The survey from ValuePenguin revealed attitudes towards electric car insurance, consumer appetite for self-driving vehicles and in-car safety technology
Just under half of Americans believe electric car owners should be entitled to cheaper motor insurance rates, according to a new survey.
The study — commissioned by consumer information site ValuePenguin — found 43% of US drivers think the vehicles should have cheaper coverage than conventionally-powered alternatives.
The bulk of the statistic was made up of millennial respondents, 54% of which support cheaper insurance premiums for electric car drivers, while 24% of baby boomers agree.
Despite this, just 5% of those surveyed claimed to own an electric car, with 21% expecting to purchase one in the next five years, and a total of 74% planning to buy in more than six years, or not at all.
The study report said: “Fully electric cars — distinct from hybrid vehicles as they only utilise battery-powered motors and do not use gasoline at all — may one day be universal, but in terms of consumer tastes, they don’t represent the near future.
“In fact, the margin is overwhelming: 44% of Americans have no plans to ever purchase a fully electric car, and 30% only anticipate buying one six or more years from now.
ValuePenguin’s survey was conducted online with 1,120 Americans. The sample base was proportioned to represent the overall US population.
Majority of Americans would feel unsafe with self-driving cars on the road
Another topic put to the US drivers was safety technology, including the hotly-discussed emergence of self-driving vehicles.
In the case of self-driving cars, 72% of Americans said they would feel unsafe were they made to share the road with them.
The ValuePenguin report said: “64% of consumers think fully autonomous cars will be on the road within 10 years.
“In fact, autonomous cars are already on the roads by the thousands, albeit with safety drivers — humans sitting behind the wheel — to take over in the event something goes wrong.”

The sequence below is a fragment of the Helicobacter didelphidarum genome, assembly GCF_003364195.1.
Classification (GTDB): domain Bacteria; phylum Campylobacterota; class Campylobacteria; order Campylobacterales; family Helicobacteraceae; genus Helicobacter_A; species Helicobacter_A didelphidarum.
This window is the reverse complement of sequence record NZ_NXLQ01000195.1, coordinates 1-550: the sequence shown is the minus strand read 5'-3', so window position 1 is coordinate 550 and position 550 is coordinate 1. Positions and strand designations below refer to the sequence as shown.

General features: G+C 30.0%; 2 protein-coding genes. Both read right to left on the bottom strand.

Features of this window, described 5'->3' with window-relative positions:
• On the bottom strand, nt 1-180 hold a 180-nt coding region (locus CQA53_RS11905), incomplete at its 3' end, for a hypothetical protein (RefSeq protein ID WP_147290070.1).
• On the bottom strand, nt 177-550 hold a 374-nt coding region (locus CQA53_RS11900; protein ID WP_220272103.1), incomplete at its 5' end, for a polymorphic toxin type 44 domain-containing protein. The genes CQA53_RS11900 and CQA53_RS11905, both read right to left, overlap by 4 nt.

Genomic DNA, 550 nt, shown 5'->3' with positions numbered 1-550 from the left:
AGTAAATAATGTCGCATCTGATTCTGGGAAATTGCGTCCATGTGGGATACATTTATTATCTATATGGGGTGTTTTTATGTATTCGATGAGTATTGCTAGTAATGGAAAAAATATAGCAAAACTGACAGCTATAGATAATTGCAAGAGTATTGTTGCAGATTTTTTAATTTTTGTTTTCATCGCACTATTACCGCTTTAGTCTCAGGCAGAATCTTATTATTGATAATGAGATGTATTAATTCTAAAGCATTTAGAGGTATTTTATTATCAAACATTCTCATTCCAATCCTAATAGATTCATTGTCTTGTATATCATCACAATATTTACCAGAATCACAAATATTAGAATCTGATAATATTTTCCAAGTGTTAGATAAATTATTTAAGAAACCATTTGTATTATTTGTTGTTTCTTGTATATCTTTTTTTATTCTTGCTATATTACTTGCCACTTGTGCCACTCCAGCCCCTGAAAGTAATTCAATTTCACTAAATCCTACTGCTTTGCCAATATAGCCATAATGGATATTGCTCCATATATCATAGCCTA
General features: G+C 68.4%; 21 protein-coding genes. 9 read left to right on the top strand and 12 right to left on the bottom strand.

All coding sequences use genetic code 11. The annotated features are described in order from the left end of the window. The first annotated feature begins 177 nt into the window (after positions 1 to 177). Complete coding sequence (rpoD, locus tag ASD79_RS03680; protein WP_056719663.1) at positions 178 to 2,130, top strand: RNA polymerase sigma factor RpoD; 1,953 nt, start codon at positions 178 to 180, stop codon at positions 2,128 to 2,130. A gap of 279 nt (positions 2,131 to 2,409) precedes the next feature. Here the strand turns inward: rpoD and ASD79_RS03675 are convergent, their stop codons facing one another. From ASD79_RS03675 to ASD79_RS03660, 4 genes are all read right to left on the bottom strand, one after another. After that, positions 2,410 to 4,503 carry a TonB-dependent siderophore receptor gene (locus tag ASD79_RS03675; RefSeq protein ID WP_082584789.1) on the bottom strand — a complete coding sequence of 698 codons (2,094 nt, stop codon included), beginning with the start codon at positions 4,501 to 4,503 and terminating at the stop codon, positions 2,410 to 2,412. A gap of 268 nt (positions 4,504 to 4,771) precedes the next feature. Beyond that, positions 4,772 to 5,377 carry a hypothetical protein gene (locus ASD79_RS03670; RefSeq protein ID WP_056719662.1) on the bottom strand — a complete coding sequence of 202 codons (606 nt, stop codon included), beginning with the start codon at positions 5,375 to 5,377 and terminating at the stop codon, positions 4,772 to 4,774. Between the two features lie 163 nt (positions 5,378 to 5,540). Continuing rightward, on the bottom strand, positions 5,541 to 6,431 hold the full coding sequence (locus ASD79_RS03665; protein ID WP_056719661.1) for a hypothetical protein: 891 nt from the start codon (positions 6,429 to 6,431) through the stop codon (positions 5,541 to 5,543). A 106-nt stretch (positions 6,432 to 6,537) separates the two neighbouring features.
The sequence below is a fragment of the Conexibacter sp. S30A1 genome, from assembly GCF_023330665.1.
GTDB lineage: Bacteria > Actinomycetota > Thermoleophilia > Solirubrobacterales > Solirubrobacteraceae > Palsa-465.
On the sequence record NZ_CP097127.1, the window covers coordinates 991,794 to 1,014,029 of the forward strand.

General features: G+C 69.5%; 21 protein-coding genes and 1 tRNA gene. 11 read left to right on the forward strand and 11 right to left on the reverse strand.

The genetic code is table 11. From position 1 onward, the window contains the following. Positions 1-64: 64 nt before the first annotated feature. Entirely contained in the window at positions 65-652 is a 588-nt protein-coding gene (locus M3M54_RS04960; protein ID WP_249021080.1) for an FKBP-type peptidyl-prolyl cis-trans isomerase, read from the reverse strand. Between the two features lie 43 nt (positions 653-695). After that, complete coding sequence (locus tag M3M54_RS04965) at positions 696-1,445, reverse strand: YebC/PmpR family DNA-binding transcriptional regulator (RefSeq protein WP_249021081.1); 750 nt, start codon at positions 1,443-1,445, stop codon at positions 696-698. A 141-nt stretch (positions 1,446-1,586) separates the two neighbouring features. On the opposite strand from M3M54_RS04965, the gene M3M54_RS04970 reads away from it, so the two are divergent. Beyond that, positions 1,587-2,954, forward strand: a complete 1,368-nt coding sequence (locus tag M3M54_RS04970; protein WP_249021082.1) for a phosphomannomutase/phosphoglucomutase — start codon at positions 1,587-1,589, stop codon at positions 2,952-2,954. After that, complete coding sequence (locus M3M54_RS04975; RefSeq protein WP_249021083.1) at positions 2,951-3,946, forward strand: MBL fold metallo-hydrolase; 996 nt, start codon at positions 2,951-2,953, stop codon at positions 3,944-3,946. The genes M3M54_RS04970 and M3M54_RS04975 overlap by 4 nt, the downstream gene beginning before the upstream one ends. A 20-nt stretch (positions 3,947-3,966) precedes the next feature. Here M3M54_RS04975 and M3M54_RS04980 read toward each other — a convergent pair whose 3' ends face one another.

The fear of sharing the road with self-driving vehicles was highest among the older respondents, with 83% of baby boomers citing unease, compared to 79% of those from the “silent generation” — those born between 1928 and 1945.
By contrast, 52% of the current youngest age cohort, generation Z, cited fear, with the number rising to 65% for millennial respondents and 72% for generation X.
Consumers want incremental developments in safety technology
Despite consumers mostly shying away from self-driving vehicles, and not planning to buy an electric car in the foreseeable future, there is general support for safety technology within vehicles — but there were cautionary undertones.
ValuePenguin looked at attitudes towards three technologies that vary in how pervasive they are among consumers — these being rearview cameras, hands-free Bluetooth devices and assisted self-driving features such as adaptive cruise control and lane-centered steering.
Consistent with views on self-driving vehicles, features that harness some of the same technology received the least support among respondents, with 55% saying it made them feel safer.
Conversely, 45% responded with the belief that the technology would either make no difference at all, or make them less safe.
The most popular technology was rearview cameras — with 82% of drivers reporting the tech made them feel safer.
Bluetooth technology came in second with 67% believing it enhances safety.